Abstract

Left ventricular assist devices (LVADs) are an increasingly used strategy for the management of patients with advanced heart failure with reduced ejection fraction. Although these devices effectively improve survival, atrial and ventricular arrhythmias are common, predispose these patients to additional risk, and complicate patient management. Although the vast majority of these patients have pre-existing cardiovascular implantable electronic devices or cardiac resynchronization therapy, given the natural history of heart failure, it is common practice to maintain cardiovascular implantable electronic device detection and therapies after LVAD implantation.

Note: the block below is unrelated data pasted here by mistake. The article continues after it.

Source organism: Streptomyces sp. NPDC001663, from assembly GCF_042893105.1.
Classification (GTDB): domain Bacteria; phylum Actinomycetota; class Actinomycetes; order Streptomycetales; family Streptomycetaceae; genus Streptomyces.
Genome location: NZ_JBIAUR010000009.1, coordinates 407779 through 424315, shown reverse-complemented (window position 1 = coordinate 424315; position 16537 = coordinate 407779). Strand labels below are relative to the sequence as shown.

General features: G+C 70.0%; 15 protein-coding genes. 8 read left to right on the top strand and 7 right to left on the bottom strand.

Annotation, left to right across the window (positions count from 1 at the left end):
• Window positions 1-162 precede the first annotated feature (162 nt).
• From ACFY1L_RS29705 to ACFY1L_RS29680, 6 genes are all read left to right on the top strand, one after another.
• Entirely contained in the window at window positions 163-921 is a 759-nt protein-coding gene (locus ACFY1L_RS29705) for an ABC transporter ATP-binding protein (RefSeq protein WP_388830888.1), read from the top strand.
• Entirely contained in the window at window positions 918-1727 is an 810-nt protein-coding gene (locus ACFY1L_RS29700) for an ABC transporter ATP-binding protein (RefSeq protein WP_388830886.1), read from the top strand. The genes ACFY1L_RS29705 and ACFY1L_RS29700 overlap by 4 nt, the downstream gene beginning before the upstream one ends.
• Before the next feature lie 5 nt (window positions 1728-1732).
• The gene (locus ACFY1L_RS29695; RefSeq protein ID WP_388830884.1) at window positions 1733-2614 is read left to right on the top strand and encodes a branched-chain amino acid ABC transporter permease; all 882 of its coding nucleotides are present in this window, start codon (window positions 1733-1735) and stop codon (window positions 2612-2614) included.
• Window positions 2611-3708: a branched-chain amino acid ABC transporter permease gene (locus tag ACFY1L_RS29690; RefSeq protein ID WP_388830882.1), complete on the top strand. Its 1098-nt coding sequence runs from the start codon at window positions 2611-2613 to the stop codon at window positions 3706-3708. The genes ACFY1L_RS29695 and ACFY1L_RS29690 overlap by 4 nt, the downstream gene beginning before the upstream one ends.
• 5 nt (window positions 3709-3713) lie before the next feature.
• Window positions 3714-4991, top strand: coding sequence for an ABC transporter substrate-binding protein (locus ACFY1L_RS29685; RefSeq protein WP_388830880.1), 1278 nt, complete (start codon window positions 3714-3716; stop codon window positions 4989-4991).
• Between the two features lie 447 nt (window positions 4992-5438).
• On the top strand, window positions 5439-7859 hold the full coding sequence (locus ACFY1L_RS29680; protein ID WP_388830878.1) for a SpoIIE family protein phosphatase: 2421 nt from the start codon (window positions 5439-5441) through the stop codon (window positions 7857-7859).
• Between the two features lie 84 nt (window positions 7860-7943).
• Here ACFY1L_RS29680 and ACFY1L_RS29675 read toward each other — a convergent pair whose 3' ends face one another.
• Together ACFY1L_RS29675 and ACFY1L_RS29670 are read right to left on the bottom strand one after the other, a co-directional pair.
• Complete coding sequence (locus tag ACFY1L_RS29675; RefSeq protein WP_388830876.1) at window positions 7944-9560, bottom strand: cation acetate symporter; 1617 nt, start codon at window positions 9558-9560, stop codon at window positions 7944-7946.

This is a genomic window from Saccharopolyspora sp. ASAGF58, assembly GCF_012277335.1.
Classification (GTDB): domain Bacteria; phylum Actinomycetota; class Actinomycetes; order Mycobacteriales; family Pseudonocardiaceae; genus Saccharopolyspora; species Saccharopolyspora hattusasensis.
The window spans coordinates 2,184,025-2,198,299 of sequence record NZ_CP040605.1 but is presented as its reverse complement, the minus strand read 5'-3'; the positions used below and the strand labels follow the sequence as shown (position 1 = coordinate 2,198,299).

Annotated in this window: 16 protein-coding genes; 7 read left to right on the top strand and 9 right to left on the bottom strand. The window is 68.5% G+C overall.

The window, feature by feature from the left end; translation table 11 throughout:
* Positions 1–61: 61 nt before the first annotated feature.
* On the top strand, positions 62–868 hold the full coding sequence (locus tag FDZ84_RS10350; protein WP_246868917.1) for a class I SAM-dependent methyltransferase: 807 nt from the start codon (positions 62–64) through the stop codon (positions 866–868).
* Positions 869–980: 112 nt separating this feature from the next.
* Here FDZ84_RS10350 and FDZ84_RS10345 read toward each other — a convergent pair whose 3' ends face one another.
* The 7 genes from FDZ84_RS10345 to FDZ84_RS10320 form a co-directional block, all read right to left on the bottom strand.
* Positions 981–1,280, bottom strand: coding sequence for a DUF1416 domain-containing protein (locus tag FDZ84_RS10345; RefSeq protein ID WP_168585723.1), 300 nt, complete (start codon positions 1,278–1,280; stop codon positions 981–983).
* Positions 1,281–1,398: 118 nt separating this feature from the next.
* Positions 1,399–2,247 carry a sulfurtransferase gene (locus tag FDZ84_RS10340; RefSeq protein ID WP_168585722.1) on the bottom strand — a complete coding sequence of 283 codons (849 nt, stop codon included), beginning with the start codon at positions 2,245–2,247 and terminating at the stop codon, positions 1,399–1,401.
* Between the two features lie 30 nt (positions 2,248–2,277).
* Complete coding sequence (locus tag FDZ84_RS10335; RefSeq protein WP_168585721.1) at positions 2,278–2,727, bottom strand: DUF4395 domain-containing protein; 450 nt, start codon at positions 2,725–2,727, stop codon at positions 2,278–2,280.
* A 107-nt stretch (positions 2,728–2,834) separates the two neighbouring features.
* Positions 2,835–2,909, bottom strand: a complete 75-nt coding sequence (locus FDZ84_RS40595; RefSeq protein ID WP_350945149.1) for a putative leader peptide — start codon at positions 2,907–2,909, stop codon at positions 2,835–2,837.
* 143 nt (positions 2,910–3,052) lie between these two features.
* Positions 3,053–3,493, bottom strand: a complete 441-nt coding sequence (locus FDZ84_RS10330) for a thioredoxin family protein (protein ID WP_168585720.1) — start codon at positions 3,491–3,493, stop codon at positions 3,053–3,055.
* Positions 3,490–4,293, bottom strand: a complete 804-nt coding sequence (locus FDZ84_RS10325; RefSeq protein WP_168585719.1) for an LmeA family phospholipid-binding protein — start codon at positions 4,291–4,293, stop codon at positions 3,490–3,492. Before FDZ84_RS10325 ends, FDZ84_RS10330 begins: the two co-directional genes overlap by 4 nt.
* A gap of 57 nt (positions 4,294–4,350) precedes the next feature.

The primary objective of this scientific statement is to review the available evidence and to provide guidance on the management of atrial and ventricular arrhythmias in this unique patient population, as well as procedural interventions and cardiovascular implantable electronic device and cardiac resynchronization therapy programming strategies, on the basis of a comprehensive literature review by electrophysiologists, heart failure cardiologists, cardiac surgeons, and cardiovascular nurse specialists with expertise in managing these patients. The structure and design of commercially available LVADs are briefly reviewed, as well as clinical indications for device implantation. The relevant physiological effects of long-term exposure to continuous-flow circulatory support are highlighted, as well as the mechanisms and clinical significance of arrhythmias in the setting of LVAD support.